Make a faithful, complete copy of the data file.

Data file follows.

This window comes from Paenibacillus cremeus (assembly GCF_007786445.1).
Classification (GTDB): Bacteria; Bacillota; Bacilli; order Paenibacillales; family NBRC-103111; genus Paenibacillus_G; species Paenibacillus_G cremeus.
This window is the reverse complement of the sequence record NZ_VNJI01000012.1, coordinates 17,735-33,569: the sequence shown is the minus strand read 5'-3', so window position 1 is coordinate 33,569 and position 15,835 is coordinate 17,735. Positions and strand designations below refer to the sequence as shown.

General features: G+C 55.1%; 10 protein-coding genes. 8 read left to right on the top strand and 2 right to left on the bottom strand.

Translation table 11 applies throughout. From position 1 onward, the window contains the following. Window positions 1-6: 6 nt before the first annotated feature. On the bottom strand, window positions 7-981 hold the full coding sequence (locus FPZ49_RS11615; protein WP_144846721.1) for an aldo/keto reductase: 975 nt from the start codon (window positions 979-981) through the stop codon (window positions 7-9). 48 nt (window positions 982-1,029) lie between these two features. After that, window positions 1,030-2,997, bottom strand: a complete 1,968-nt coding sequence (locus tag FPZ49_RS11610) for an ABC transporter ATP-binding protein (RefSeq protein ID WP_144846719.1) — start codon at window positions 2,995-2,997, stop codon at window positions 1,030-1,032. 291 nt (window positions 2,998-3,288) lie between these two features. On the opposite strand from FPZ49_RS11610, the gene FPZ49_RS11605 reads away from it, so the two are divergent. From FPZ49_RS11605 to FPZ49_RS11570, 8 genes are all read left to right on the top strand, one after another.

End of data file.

This window comes from Paenibacillus cremeus (assembly GCF_007786445.1).
Classification (GTDB): Bacteria; Bacillota; Bacilli; order Paenibacillales; family NBRC-103111; genus Paenibacillus_G; species Paenibacillus_G cremeus.
This window is the reverse complement of the sequence record NZ_VNJI01000012.1, coordinates 17,735-33,569: the sequence shown is the minus strand read 5'-3', so window position 1 is coordinate 33,569 and position 15,835 is coordinate 17,735. Positions and strand designations below refer to the sequence as shown.

General features: G+C 55.1%; 10 protein-coding genes. 8 read left to right on the top strand and 2 right to left on the bottom strand.

Translation table 11 applies throughout. From position 1 onward, the window contains the following. Window positions 1-6: 6 nt before the first annotated feature. On the bottom strand, window positions 7-981 hold the full coding sequence (locus FPZ49_RS11615; protein WP_144846721.1) for an aldo/keto reductase: 975 nt from the start codon (window positions 979-981) through the stop codon (window positions 7-9). 48 nt (window positions 982-1,029) lie between these two features. After that, window positions 1,030-2,997, bottom strand: a complete 1,968-nt coding sequence (locus tag FPZ49_RS11610) for an ABC transporter ATP-binding protein (RefSeq protein ID WP_144846719.1) — start codon at window positions 2,995-2,997, stop codon at window positions 1,030-1,032. 291 nt (window positions 2,998-3,288) lie between these two features. On the opposite strand from FPZ49_RS11610, the gene FPZ49_RS11605 reads away from it, so the two are divergent. From FPZ49_RS11605 to FPZ49_RS11570, 8 genes are all read left to right on the top strand, one after another.